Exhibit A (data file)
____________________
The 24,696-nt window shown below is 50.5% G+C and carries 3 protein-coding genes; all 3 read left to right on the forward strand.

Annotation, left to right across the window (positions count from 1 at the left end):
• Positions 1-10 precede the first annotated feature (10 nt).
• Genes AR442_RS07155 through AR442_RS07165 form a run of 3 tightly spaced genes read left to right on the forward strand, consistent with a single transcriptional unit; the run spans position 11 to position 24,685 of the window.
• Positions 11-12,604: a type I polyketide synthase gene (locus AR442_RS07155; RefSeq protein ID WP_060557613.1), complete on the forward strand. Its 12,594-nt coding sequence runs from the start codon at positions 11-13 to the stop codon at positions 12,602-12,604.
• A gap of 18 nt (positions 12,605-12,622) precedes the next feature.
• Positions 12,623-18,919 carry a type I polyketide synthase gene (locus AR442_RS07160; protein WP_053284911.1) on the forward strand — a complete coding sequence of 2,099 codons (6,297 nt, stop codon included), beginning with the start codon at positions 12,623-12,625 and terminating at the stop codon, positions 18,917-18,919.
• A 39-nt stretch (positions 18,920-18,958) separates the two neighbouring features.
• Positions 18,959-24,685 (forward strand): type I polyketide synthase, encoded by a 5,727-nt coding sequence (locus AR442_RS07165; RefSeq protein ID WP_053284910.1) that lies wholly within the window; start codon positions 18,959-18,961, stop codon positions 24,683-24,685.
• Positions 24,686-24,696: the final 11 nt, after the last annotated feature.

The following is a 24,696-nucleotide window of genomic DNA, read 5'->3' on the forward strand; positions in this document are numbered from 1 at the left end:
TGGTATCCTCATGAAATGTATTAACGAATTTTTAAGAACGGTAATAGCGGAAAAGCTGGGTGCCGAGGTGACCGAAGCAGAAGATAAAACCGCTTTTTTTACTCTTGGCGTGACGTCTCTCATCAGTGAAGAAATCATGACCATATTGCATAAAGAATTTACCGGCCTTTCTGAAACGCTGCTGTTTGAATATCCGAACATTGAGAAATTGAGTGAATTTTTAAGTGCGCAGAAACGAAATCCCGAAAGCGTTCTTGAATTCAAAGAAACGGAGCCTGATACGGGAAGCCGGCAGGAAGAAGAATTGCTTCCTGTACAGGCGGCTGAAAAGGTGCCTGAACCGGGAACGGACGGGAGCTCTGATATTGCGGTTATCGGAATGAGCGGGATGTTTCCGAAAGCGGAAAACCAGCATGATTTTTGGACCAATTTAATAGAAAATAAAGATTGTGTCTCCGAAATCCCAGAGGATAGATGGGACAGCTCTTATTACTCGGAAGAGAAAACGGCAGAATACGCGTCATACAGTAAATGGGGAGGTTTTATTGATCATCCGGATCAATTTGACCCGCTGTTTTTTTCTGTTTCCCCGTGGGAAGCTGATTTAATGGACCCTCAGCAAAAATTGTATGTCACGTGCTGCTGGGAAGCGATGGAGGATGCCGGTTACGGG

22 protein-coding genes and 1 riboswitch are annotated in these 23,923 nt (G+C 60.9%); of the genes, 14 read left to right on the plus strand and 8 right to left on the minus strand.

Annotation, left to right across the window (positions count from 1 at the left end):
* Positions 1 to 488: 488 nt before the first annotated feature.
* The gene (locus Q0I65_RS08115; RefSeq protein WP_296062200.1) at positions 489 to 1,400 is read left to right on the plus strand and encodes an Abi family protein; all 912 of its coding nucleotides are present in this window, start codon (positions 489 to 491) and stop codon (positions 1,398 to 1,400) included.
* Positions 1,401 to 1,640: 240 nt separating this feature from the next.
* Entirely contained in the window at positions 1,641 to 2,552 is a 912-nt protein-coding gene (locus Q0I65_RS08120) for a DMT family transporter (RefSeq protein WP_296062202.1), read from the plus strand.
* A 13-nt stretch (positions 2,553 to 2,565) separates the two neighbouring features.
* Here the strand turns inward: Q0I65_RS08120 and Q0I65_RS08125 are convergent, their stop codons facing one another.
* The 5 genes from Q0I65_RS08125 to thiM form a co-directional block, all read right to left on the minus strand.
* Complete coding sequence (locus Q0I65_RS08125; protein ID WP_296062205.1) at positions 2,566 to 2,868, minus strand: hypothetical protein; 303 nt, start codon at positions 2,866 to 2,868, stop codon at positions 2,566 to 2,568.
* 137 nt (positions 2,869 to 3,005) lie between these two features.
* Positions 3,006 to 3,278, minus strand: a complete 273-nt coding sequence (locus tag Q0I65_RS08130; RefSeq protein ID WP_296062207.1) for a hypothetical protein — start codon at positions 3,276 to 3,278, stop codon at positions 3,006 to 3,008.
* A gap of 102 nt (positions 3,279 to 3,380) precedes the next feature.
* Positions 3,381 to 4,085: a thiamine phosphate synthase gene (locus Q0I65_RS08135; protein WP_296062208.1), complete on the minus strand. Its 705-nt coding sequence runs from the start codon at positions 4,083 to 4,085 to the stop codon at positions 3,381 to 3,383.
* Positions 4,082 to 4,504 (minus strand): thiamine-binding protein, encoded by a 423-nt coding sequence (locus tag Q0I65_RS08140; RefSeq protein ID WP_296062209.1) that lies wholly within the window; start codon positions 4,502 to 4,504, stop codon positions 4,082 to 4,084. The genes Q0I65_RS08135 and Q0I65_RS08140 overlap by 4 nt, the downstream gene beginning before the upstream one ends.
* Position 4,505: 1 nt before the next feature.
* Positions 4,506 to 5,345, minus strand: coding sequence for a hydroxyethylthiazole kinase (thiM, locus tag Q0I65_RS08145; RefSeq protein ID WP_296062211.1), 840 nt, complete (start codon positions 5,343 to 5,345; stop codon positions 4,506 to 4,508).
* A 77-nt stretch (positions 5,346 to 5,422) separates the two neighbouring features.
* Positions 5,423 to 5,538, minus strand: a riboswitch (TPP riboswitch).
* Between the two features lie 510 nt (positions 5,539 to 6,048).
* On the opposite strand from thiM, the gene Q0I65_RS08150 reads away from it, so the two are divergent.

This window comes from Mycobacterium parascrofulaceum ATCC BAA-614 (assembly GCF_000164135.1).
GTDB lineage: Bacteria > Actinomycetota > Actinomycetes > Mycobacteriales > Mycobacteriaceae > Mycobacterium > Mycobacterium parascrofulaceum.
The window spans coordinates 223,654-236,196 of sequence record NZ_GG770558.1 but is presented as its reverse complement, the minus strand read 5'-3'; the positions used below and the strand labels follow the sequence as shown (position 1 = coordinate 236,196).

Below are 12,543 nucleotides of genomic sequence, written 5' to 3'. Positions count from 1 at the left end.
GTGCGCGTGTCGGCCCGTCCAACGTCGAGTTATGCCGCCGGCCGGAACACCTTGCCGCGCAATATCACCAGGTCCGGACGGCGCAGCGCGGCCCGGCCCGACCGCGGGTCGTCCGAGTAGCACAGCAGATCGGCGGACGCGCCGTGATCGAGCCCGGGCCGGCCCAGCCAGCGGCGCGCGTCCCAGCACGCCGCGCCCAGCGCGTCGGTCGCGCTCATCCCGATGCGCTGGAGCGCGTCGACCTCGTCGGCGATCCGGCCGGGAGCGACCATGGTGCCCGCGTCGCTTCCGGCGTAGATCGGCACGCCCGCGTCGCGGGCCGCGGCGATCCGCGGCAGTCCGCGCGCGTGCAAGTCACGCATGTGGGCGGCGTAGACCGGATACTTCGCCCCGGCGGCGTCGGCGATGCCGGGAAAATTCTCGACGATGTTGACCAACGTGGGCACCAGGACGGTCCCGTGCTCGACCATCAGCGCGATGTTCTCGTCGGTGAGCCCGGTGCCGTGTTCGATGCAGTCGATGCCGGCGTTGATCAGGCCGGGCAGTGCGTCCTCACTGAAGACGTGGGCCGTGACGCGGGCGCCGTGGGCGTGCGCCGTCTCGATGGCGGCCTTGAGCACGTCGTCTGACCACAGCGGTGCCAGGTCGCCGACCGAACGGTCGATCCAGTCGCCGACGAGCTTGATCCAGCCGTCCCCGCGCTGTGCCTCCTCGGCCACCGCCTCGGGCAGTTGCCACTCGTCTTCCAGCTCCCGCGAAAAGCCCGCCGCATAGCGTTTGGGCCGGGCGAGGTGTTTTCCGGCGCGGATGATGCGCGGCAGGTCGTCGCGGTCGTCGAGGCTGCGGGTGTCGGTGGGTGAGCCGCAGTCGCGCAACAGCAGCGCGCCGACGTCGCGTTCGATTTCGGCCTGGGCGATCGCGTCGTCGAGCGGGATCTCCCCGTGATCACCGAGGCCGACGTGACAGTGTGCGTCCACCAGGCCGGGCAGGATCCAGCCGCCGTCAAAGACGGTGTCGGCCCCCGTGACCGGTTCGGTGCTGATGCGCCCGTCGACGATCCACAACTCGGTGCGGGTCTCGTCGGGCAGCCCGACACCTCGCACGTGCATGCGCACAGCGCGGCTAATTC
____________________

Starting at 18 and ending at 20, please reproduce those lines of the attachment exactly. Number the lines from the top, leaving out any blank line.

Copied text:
* Entirely contained in the window at positions 1,641 to 2,552 is a 912-nt protein-coding gene (locus Q0I65_RS08120) for a DMT family transporter (RefSeq protein WP_296062202.1), read from the plus strand.
* A 13-nt stretch (positions 2,553 to 2,565) separates the two neighbouring features.
* Here the strand turns inward: Q0I65_RS08120 and Q0I65_RS08125 are convergent, their stop codons facing one another.